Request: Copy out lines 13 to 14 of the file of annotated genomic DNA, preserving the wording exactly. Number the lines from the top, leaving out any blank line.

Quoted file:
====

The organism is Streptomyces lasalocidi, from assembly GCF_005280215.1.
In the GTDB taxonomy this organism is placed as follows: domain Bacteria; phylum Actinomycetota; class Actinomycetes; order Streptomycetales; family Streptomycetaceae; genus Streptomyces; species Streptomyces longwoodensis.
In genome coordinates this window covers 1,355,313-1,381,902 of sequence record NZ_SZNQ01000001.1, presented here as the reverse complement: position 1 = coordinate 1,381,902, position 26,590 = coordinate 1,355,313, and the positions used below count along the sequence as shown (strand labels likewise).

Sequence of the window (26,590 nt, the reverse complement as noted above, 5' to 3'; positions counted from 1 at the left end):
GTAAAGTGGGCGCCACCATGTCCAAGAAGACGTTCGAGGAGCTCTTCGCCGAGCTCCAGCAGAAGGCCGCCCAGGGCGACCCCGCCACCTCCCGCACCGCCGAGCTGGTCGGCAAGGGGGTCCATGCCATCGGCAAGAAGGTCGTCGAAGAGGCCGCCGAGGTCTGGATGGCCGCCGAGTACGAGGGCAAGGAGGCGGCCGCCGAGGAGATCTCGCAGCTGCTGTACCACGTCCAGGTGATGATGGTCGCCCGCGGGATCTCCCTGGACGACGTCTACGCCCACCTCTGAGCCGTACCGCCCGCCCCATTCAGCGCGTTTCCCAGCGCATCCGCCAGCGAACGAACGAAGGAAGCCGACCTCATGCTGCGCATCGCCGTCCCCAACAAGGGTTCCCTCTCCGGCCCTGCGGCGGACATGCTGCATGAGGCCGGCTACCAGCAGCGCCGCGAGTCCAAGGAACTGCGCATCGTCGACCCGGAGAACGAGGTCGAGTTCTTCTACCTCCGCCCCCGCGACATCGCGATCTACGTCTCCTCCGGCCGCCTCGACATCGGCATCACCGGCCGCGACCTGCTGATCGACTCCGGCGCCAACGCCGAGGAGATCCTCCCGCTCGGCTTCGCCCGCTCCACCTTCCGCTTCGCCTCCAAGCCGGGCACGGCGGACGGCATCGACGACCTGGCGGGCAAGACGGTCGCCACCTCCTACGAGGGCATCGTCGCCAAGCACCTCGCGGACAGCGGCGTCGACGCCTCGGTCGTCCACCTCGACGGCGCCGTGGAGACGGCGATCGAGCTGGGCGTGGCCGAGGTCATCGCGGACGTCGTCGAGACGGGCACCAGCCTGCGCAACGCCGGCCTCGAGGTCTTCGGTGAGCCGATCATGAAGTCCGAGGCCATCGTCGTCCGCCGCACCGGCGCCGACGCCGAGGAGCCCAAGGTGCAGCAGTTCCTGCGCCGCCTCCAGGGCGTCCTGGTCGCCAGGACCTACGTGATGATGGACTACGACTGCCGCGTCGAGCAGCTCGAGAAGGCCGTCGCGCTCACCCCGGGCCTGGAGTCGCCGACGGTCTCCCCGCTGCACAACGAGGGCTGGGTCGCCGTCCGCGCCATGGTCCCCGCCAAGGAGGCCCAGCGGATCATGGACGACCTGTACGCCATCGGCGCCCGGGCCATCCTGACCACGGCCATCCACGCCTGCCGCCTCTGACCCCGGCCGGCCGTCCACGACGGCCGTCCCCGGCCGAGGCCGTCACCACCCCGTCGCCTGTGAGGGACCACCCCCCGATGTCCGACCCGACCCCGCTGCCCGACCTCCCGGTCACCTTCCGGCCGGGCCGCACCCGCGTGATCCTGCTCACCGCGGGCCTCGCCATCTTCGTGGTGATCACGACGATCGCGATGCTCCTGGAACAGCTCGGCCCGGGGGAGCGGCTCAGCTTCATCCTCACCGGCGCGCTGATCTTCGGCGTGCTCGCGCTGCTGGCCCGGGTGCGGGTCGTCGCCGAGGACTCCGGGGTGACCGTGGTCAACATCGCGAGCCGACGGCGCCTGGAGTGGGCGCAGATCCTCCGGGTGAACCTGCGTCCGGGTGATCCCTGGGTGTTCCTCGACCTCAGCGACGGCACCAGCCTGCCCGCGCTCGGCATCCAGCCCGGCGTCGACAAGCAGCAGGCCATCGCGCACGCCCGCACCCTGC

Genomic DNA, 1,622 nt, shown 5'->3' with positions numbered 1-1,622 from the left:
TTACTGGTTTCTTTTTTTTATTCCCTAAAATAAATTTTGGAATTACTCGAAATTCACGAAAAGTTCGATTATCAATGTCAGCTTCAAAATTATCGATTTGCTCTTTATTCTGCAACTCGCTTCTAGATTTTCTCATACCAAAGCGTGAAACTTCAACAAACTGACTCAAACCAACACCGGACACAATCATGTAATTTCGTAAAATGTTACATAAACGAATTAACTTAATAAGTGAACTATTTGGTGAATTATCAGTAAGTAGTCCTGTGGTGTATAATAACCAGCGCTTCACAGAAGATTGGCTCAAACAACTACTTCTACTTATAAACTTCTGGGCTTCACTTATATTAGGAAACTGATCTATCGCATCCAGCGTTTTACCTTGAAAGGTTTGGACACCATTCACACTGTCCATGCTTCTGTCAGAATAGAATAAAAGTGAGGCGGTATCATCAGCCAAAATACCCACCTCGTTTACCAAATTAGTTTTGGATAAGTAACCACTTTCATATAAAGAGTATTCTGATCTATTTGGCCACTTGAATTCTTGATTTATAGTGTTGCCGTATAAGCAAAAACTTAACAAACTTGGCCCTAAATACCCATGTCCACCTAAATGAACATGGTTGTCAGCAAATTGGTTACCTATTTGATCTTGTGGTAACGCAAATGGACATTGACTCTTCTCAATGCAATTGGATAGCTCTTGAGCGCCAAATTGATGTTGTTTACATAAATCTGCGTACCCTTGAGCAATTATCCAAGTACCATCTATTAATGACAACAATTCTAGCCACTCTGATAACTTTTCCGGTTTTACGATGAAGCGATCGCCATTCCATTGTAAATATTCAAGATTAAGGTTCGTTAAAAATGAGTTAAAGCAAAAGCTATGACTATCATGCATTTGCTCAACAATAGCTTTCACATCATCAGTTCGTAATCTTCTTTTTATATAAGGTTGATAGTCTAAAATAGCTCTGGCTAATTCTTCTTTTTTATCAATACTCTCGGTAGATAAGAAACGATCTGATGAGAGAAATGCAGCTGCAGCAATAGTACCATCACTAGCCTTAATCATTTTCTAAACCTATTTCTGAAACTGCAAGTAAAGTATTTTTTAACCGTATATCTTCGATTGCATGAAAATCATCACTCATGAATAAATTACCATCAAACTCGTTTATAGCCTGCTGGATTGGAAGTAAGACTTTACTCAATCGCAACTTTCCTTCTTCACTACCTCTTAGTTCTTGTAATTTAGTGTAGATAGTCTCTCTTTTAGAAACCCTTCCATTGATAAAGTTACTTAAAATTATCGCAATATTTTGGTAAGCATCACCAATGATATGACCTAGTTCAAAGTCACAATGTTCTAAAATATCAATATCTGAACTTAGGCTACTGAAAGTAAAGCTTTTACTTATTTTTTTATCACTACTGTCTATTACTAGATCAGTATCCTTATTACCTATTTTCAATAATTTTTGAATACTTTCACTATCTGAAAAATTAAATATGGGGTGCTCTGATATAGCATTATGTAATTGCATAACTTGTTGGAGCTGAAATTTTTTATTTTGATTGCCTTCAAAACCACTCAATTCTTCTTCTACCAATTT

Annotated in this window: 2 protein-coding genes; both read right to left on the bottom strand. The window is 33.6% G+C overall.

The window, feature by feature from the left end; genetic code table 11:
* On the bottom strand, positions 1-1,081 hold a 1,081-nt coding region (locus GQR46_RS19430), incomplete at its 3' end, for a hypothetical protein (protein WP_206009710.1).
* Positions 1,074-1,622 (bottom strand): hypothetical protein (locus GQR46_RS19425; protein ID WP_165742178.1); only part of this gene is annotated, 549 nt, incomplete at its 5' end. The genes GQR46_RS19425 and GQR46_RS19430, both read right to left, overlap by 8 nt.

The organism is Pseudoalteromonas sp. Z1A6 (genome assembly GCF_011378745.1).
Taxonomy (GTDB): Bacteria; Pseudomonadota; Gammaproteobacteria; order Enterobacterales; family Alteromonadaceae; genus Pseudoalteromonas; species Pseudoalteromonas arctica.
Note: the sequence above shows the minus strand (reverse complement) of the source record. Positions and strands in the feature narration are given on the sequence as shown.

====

Taxonomy (GTDB): Bacteria; Pseudomonadota; Gammaproteobacteria; order Enterobacterales; family Alteromonadaceae; genus Pseudoalteromonas; species Pseudoalteromonas arctica.
Note: the sequence above shows the minus strand (reverse complement) of the source record. Positions and strands in the feature narration are given on the sequence as shown.